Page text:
Aside from a one-inning rehab appearance with the St. Lucie Mets late in the 2016 season, Zack Wheeler hasn’t pitched in a minor league game since 2013. Back then, he was a highly-touted prospect who had been acquired from the San Francisco Giants for Carlos Beltran by Sandy Alderson’s front office way back in 2011.
Wheeler made his big league debut in 2013, too, and things went reasonably well. While he didn’t make that immediate impression that some of the Mets’ other minor league graduations have during this era of the team, he had a respectable 3.42 ERA in 100,0 innings over 17 starts. And his 2014 season was more or less in line with that performance, as he had a 3.52 ERA in 185.1 innings over 32 starts and improved his strikeout and walk rates in the process. Wheeler wasn’t putting up spectacular numbers, but there wasn’t really any doubt that he belonged at the major league level.
Then his elbow gave out, and he required Tommy John surgery. That he missed the 2015 season was not a surprise at all, given the normal recovery time from that procedure. But Wheeler’s recovery knocked him out of major league action for all of 2016, too. And while he was out, he was nearly traded to the Brewers along with Wilmer Flores in a deal that would have brought Carlos Gomez to Queens. The trade-that-wasn’t left the door open for the acquisition of Yoenis Cespedes, and at the time of the non-deal, Wheeler made a point to call tell the Mets he did not want to be traded.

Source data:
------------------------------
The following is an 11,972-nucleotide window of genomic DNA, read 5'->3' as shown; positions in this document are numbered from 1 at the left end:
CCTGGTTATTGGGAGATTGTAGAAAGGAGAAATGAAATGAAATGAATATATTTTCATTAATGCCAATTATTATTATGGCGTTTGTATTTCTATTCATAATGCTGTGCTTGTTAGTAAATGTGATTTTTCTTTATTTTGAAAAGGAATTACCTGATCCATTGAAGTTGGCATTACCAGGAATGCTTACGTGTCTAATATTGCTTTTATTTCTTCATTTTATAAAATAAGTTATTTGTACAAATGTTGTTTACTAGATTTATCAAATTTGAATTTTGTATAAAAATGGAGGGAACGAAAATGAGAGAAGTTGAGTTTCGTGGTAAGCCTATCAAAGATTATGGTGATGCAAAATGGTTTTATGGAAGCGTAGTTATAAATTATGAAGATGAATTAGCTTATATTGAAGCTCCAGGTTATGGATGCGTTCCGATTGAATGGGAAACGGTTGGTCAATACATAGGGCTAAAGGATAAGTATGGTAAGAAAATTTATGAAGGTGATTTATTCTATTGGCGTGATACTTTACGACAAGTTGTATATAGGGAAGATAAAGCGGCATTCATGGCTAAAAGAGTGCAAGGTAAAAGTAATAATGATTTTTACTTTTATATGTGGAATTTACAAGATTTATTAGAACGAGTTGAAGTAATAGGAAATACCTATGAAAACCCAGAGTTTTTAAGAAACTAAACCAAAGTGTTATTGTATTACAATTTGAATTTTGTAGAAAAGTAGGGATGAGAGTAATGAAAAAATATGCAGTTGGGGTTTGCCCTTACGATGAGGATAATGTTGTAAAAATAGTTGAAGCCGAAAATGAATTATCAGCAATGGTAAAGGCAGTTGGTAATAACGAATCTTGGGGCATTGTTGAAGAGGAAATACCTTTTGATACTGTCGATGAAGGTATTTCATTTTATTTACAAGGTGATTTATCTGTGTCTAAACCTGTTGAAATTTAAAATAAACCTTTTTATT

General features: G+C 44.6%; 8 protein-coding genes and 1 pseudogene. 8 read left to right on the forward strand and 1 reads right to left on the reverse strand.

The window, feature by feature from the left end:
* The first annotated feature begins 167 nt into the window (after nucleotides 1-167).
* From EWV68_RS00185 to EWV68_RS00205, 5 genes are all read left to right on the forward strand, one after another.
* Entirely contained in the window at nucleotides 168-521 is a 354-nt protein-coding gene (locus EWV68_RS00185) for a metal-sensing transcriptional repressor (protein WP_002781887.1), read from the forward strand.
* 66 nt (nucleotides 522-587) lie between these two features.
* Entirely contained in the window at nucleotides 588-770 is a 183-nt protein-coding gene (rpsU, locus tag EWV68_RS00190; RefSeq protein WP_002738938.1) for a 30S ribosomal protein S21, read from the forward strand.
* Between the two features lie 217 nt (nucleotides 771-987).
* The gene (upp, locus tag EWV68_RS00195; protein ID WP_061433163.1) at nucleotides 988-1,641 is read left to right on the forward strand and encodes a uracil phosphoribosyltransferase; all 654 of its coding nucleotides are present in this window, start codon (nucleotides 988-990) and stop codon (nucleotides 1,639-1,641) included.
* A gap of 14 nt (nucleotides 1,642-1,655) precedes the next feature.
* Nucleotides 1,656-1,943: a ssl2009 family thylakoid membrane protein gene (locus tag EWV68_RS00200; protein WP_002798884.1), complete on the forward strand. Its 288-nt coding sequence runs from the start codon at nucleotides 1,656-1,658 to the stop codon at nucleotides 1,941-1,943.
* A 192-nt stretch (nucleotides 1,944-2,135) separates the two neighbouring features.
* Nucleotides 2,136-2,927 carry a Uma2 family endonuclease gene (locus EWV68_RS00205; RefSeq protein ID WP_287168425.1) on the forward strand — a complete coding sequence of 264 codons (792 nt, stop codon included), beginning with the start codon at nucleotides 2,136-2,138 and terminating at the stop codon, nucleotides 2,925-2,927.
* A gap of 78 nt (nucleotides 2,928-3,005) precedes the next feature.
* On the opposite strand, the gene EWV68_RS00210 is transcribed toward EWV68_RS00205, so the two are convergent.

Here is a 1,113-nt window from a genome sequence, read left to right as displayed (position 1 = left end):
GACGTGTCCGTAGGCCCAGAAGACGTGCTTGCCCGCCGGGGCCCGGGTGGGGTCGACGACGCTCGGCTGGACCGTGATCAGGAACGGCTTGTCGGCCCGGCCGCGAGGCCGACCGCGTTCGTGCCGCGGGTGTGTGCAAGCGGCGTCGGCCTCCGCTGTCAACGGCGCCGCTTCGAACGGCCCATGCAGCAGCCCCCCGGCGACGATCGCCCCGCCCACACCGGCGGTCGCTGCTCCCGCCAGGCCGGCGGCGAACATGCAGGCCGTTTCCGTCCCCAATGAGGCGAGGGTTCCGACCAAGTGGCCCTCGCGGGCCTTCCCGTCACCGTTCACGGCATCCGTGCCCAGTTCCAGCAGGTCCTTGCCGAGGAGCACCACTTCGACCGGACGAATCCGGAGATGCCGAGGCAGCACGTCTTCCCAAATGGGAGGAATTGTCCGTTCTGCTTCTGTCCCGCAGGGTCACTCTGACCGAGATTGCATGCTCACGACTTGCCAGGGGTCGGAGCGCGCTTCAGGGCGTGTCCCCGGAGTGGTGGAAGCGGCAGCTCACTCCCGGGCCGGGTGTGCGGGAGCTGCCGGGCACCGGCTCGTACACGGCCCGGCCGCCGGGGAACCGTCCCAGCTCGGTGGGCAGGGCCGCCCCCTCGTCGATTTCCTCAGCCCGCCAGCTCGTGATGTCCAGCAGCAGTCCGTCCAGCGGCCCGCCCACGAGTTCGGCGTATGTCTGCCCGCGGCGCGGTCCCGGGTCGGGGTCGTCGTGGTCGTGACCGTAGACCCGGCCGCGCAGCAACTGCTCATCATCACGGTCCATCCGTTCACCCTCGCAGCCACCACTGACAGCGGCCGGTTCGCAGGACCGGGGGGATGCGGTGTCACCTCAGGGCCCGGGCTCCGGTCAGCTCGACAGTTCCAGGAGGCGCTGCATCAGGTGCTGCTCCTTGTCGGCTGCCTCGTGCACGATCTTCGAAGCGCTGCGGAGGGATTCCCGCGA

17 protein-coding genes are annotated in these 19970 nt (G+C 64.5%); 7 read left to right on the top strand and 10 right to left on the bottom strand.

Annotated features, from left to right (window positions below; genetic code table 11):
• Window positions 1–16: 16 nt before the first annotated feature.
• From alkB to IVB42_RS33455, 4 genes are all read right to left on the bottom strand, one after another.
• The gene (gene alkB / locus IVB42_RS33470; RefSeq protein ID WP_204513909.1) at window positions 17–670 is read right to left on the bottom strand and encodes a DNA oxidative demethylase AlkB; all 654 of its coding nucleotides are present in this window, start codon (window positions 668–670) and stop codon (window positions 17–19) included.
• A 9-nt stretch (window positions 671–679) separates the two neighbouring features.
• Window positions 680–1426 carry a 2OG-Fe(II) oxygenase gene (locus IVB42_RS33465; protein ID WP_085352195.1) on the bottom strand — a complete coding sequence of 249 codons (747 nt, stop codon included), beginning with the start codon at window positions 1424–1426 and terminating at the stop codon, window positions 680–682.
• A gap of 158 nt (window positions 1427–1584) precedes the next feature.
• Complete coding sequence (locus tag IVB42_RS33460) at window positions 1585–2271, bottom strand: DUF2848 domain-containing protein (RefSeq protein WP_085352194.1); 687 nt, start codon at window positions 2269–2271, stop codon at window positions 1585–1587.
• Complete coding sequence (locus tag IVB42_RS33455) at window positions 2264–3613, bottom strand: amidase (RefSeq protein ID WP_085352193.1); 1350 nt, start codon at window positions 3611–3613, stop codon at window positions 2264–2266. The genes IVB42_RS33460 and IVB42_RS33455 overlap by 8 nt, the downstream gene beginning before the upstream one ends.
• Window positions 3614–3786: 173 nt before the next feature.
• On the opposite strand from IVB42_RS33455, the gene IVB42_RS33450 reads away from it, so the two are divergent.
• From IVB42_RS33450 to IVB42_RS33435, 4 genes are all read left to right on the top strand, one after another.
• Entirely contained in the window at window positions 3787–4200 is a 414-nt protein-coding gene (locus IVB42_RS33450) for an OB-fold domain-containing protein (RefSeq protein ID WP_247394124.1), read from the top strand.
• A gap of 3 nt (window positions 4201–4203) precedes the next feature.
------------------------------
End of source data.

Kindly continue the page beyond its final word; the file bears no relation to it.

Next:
Wheeler made it back to the mound last year. He finished his season with 17 starts, the same number he threw in his rookie campaign. But he tallied 86.1 innings rather than 100.0, his season ended early because of arm issues, and he had a 5.21 ER and 5.03 FIP.
Coming into this year’s spring training, Wheeler seemed to have a good shot at holding down a rotation spot to begin the year—despite the results last year. The Mets hadn’t signed Jason Vargas, and despite reports about injections Wheeler was taking in an attempt to stay healthy, there weren’t any throwing-related symptoms reported that would make you think he wasn’t going to be able to pitch. And throughout spring training, there weren’t any health issues that required him to miss time. And the pitchers competing with him for rotation spots were all ineffective last year, too.
Spring training results aren’t the only factor—and sometimes aren’t a factor at all—when it comes to Opening Day roster decisions. But Wheeler had an 8.10 ERA in his time in Grapefruit League games this year. He lost out to Seth Lugo, who had a 2.87 ERA in his spring training outings, on that rotation spot, and he’ll be trying to pitch well enough in Las Vegas to make it back to the major league roster. Depending on how things go for Lugo, Matt Harvey, Steven Matz, and Jason Vargas, it could either be a short or long while before Wheeler gets that shot.